I knew at this point that I would have to resign from the group eventually, but the whole thing really smelled of exactly the sort of behavior that a secular humanist group should not be condoning, so I pursued the matter a bit further, and asked Ken for a copy of the new bylaws and of the vote by which they had been passed. Nothing. Several days later, the new bylaws began to circulate among Board members. It turns out that they had been (allegedly) approved by a simple vote of the Board, though there are some discrepancies about when this actually happened (if it happened). This in turn raised a new problem, because the old bylaws clearly stated:
“XIV. Approval and changes to Bylaws: ... B) Approval for change to the Bylaws requires a seventy-five percent ‘vote in favor’ by members at the Annual Meeting or at two consecutive monthly membership meetings.”
Oops. It was time to get out of an organization run by an autocrat who responds to challenges with a rude “my way or the highway,” and whose bylaws are probably illegal in the State of New York. So that is when I resigned.
OK, Massimo, what is the point of all this, other than to stick it to Ken Bronstein and feeling better about your own bruised ego? There are actually several points. First of all, it is a shame that a group like NYCA has to get marred by this sort of situation. It is one of the largest, most active and most successful groups in the country (though, being based in New York, they could probably have ten times their current membership if they were a bit more welcoming). They, including Ken Bronstein, have been doing quite a bit of good work for the atheist movement, but they -- particularly Bronstein -- don’t seem to realize that much damage to the same movement can be caused by precisely the type of intolerant behavior that we all criticize in fundamentalist churches. Indeed, I found several rather (unintended) ironic statements by Bronstein in the NYCA Newsletter, in the column that he unfortunately calls “The President’s Sermon.” For instance, in the March 2007 issue: “Religion teaches obedience to authority,” but apparently it is Bronstein who wants absolute authority in “his” group. October 2006: “As an Atheist, I am proud that I belong to a community of individuals who are lifelong freethinkers and skeptics,” that is, unless one dares to freethink and be skeptical of what the NYCA one-man leadership does. September 2005: Bronstein’s proposed “code for atheism” includes “respect others even if their beliefs and traditions are different than yours. Pluralism is a must,” unless it is a type of pluralism that is not welcome by Bronstein. And so on and so forth, countless examples of this discrepancy between preaching and doing can be found on the NYCA web site. When I pointed this out to Ken, his response was that despite my complaints NYCA has a large membership. I retorted that by that standard we should all praise the megachurches in Colorado and California...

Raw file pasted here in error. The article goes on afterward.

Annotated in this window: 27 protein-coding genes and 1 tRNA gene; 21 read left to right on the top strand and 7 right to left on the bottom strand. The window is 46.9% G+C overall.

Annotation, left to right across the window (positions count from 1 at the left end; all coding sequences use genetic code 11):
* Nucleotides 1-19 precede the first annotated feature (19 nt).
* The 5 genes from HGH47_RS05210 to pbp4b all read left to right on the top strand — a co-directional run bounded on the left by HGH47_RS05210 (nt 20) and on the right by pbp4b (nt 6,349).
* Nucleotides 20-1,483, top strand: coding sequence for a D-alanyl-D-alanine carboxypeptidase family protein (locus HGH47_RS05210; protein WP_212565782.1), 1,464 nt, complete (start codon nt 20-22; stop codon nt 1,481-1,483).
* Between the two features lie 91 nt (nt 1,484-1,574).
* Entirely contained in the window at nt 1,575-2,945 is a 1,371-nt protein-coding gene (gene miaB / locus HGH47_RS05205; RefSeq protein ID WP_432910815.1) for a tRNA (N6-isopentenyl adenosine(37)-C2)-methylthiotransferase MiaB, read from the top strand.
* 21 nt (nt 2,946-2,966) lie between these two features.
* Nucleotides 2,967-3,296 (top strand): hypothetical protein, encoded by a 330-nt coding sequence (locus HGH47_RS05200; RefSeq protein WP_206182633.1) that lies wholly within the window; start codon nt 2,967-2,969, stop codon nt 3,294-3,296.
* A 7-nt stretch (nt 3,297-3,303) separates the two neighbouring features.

Second, and perhaps more importantly, this experience has reinforced in my mind one major difference between atheism and secular humanism. While there certainly are excellent atheist groups, and there are some secular humanist leaders that unfortunately come close to the Bronstein model of doing things, it is hard to avoid the feeling that there is an obvious difference between simply being against something (atheism) and in favor of something (a secular philosophy of life). Make no mistake about it: I am both an atheist and a secular humanist, and I consider the two positions as two sides of my (admittedly multi-dimensional) philosophical coin. But being an atheist to me is like being an a-unicornist: of course I don’t believe in unicorns, but I would hardly define myself that way! Secular humanism, on the other hand, is an attempt to articulate what kind of positive contributions a godless but human- and nature-full perspective can add to life.
Even at its best, organizations like NYCA (and some of their national counterparts) come across as strident, angry, and overall unpleasant. There certainly is a time and a place for anger and protest, but those components by themselves never go very far. That is why my model in these matters is Carl Sagan, not Richard Dawkins. I know that god is a delusion, and I know that s/he ain’t great either, Mr. Hitchens, but I also know that we need much more than angry denunciations to overcome the religious fundamentalist onslaught and change society for the better. This change comes to pass through real tolerance and pluralism, not the fake kind espoused in “sermons” preached by autocratic atheists. As I wrote in other contexts before, the problem isn’t religion, pace Dawkins and the New Atheists. The problem is uncritical adherence to any kind of ideology, and atheism can be as unpleasant an ideology as Judaism, Christianity, or Islam. We can do better, and the cleaning has to start at home. That is why, with much regret, I left New York City Atheists.